Swift Developments is a hand-curated newsletter containing a weekly selection of the best links, videos, tools and tutorials for people interested in designing and developing their own apps using Swift.
So the rumour mill wasn’t far off with Tuesday’s event with the arrival of a revamped Macbook Air, a new iPad Pro, a shiny new Apple Pencil, an updated Mac-Mini (finally) and iOS 12.1 out in the wild. If you haven’t seen it already Apple have also released a bunch of new development material to accompany the new hardware including new videos and various documentation updates for you to dive into. Makes my reading list a little longer this week!
Following hot on the heels of Tuesday’s event, Friday saw Apple also announcing the availability of the new App Store Connect API making it signficantly easier to automate activities in App Store Connect such as managing TestFlight builds, managing user access and reporting. It’ll be great to see what everyone builds with this.
It can sometimes feel like project deadlines are constraining or are picked at random, but as @misterbyrne points out in this article, they can also be useful for alignment, coordination and bringing focus to your development activities.
If you needed any more confirmation that the global app store market continues to grow, look no further than this article from @lexisydo. According to Lexi’s analysis, Q3 2018 has seen the largest number of downloads ever with hyper casual games contining to dominate and emerging markets acting as key drivers in the growth on iOS. Time to re-visit internationalisation of your app?
Following on from his recent articles on the changes for the iPhone XS Max and iPhone XR Screen Sizes, @geoffhackworth has been quick to update his series with this new article looking at how iPad apps will adapt to the new 11″ and 12.9″ screen sizes. It’s a good reference for all the new screen dimensions.
In addition to Swift’s more overt and familier type system, Swift also has a set of less well known types – the meta types – that are lurking in the background but can be extremely useful when building type-safe generics of your own. @rockthebruno has been digging into the details.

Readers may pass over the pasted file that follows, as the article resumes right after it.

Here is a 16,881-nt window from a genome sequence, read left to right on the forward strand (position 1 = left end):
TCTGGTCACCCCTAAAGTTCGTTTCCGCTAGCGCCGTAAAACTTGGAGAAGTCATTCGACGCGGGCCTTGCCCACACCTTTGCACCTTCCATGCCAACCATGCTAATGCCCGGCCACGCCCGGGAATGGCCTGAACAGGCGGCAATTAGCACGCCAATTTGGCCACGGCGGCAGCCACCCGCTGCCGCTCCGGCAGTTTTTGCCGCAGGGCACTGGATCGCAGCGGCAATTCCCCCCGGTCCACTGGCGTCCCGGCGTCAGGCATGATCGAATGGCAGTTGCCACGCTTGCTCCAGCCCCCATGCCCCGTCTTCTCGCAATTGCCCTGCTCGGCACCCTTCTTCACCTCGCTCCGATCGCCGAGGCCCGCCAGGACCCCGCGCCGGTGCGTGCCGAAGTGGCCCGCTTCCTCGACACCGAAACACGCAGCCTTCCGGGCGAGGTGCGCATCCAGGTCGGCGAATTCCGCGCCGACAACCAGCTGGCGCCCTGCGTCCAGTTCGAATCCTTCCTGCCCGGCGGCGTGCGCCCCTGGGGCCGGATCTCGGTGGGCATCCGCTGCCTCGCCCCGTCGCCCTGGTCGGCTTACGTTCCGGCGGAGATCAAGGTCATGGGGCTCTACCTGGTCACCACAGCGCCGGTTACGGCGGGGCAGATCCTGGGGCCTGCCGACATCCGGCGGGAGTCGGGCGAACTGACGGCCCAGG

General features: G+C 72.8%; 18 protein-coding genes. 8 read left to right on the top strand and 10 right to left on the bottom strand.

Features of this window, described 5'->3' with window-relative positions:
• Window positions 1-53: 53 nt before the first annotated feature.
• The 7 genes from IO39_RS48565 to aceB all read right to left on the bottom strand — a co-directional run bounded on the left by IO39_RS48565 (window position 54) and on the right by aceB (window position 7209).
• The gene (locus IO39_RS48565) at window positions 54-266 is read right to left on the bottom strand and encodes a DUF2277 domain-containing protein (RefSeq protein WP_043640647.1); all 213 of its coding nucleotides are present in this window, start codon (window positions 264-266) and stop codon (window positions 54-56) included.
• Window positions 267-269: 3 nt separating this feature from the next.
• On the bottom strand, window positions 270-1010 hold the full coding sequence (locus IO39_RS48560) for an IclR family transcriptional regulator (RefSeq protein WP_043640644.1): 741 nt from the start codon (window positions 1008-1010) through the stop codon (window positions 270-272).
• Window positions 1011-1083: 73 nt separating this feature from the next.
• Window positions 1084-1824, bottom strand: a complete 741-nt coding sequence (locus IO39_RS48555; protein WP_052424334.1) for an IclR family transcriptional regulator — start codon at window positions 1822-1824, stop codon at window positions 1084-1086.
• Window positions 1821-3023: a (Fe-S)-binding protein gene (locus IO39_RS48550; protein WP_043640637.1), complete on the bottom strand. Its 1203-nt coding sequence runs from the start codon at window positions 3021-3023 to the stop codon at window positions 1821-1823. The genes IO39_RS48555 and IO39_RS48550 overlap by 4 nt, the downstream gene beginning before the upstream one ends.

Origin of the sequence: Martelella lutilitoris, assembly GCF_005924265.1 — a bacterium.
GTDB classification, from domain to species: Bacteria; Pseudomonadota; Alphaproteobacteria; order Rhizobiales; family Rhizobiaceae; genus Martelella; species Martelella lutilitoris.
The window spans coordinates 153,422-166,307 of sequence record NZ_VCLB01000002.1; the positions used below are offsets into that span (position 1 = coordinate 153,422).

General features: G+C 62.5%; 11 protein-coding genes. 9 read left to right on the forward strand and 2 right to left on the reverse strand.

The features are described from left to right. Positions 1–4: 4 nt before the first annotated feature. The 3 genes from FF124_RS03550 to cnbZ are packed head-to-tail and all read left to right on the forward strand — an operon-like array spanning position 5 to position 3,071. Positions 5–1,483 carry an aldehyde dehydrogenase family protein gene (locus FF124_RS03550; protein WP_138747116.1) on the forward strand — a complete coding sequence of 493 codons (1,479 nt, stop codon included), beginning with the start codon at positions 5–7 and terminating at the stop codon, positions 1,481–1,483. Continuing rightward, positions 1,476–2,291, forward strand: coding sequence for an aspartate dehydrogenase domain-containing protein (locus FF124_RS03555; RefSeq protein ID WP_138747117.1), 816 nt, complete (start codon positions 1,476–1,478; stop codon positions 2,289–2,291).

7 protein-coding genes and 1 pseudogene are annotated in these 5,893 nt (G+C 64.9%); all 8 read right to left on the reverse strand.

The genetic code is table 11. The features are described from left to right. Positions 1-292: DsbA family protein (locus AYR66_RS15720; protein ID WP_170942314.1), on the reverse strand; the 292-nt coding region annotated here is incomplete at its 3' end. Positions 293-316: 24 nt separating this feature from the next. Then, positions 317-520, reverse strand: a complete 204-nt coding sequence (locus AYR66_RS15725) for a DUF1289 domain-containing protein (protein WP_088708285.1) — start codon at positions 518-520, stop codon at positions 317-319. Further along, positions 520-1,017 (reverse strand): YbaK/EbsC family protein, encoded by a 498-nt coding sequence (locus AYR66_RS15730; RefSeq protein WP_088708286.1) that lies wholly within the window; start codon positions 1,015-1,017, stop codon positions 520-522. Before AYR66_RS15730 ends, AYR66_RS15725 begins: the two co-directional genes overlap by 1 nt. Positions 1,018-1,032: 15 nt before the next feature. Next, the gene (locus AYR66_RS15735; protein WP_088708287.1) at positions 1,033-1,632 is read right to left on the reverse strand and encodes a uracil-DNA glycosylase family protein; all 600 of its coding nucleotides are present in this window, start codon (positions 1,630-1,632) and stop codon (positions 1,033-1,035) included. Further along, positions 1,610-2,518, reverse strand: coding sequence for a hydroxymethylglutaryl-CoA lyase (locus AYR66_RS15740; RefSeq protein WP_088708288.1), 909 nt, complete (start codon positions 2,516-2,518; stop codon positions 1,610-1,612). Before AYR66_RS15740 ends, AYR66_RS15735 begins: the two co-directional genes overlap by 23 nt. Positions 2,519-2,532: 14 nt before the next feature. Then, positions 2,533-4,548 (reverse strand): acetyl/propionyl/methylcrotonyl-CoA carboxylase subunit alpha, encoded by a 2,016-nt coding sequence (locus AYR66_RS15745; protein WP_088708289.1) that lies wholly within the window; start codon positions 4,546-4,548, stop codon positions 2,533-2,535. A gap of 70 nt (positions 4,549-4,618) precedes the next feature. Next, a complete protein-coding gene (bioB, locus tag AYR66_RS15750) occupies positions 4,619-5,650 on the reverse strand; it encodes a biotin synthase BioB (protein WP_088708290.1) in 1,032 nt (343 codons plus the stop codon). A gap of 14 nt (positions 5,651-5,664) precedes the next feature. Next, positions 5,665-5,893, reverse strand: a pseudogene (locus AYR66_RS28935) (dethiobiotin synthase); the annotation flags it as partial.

I’ve written a couple of prototype apps recently that make use of the biometric features of the iOS
LocalAuthentication framework and I can personally attest that writing tests for them is a real pain given the limitations of the iOS simulator. The good news though is that @KaneCheshire has come up with a clever work-around that’s that I’ll definitely be adding to my toolbox.
When developing for iOS you quickly learn that creating Date Formatters is an expensive operation with a common approach being to cache the formatter once it has been created. Beyond simply storing it as a property or variable though, @wibosco has been investigating the most efficient (and safe) approach to caching Date Formatters when they are needed by different classes or structs.
Debugging is a critical skill for Swift and iOS development but takes time and experience to develop. @kastiglione is here to help with this talk covering Xcodes breakpoint editor, LLDB and some more advanced debugging techniques.
Large binary sizes increases the time to download your app and can, if you exceed the over-the-air limit, mean that your users can only download it over Wifi. If you’re looking to put your app on a diet @ellsk1 has some general tips, optimisations and analysis that you can use to reduce the size of your app binaries.
Keyboard shortcuts can be a great way of increasing your efficiency as a developer and with Xcode 10 expanding the range of shortcuts that are available, it’s never been a better time to build some of them into your workflow. @seanallen_dev presents 27 of the most useful.